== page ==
and the low-capacity probe, together with the single shielded lead that fits all
three probe heads. The dish under the sweep generator doesn't hold probes but in
it are stored the various special leads that go with this instrument. It is my fond
hope that having these probes ready to hand will encourage you-know-who to use them
more often. What's more, I want you-know-who to fold the probe leads up neatly and
snap rubber bands around them to keep them in place when he is through using them."
"Roger from you-know-who. Wilco. Over and out," Barney chanted.
There was a brief silence finally broken by Barney:
"Say, Mac, I'm having a rough time trying to bone up on color TV. I've been reading
everything I can get my hands on, but I just can't seem to nail it down the way
I'd like. There seems to be so much repetition, conflicting analogies, etc., in
the articles I've been reading that I'm downright confused. It's not that I'm not
trying, either. I think about color TV so much that when I go to bed I even dream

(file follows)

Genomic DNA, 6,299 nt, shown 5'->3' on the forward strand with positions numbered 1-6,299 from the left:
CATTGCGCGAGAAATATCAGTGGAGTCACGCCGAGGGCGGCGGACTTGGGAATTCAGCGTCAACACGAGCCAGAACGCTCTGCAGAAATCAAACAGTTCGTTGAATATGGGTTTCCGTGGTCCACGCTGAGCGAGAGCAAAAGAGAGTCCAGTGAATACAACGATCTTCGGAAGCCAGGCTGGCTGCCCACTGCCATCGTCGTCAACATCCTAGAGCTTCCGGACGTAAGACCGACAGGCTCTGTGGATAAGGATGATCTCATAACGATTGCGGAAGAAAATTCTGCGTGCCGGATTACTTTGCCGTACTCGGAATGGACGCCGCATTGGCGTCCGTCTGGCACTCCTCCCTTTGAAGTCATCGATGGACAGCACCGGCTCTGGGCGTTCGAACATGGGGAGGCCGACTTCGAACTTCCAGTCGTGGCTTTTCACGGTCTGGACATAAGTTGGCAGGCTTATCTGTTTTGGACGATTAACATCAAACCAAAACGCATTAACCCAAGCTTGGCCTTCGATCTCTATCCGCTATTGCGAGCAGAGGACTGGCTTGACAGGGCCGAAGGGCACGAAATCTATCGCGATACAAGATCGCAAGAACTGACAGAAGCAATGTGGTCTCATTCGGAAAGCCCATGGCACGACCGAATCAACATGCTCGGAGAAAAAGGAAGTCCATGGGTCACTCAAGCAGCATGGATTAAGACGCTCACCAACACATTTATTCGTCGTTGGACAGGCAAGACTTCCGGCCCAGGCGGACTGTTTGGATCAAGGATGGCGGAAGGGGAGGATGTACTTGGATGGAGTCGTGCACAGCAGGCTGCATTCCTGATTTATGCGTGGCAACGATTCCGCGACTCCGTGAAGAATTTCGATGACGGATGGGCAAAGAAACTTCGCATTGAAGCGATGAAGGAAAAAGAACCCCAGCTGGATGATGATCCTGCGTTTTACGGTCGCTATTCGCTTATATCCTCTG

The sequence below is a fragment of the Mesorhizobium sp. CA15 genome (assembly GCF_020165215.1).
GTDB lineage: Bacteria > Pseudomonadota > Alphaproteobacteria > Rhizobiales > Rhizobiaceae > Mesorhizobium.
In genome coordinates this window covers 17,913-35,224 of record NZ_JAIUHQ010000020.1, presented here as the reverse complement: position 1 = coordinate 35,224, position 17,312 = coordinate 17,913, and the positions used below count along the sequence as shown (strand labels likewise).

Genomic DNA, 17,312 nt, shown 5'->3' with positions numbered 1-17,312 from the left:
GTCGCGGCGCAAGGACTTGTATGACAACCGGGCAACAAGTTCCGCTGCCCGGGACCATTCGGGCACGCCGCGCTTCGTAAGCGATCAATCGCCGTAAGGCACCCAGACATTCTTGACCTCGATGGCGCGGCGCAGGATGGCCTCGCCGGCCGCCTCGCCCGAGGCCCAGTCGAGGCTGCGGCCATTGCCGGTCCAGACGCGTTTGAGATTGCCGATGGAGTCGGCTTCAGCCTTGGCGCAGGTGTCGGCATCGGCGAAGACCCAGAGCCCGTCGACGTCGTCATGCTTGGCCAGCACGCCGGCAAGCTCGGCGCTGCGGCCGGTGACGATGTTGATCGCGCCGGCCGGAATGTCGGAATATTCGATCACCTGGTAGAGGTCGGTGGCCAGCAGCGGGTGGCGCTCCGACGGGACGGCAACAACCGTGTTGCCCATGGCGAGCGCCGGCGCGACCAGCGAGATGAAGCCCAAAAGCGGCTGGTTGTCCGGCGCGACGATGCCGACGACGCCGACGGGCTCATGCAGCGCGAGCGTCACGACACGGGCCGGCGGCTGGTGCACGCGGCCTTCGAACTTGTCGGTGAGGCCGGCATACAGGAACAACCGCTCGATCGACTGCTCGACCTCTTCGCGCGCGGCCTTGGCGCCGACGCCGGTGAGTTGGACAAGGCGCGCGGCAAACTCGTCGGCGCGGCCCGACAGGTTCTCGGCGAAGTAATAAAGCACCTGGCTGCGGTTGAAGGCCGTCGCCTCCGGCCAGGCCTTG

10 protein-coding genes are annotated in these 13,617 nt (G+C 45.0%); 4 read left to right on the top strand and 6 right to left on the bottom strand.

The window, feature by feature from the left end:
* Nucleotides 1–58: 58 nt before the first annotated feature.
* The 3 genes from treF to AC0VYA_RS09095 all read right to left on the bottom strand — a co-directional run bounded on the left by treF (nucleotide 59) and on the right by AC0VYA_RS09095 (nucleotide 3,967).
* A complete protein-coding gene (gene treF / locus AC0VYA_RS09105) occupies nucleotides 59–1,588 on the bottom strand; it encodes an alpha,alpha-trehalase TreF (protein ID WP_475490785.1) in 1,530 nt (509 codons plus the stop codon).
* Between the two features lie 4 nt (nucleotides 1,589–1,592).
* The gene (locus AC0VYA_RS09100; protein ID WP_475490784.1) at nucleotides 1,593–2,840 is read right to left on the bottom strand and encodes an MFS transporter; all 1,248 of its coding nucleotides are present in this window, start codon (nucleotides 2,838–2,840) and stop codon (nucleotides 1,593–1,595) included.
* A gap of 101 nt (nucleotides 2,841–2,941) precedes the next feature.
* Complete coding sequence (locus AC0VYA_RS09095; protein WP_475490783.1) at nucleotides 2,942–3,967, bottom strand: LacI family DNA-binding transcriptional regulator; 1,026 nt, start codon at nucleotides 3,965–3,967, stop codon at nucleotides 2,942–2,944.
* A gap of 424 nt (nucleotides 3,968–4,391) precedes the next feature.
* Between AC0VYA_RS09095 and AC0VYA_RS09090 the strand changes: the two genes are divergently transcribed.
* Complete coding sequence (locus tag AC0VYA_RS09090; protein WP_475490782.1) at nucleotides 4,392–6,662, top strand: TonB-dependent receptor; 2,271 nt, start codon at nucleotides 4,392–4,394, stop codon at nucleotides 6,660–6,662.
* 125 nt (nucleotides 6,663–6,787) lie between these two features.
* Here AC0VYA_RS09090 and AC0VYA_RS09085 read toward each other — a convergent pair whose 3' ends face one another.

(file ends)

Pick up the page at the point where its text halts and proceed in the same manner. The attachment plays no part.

Mac chuckled at this as he went over to a cabinet and took out a large bulging
manila envelope. "I've been waiting impatiently for you to display interest in color
television," he remarked, "but I didn't want you to feel I was pushing you into
it. In this envelope is a complete nine-lesson home study course just for you!"
"When I finish the course, I'll know all I need to know about color TV, huh?"
"Not by a long shot. I intend for you to use this course as a kind of basic framework
on which you will hang all the other things you will be continually learning about
this fast-moving, far-from-simple subject. I know it will help you to approach color
television in the carefully-planned, step-by-step procedure presented by this course;
but there are bound to be many points that will not be crystal clear even after
the course is finished. That's where your supplemental reading of magazine articles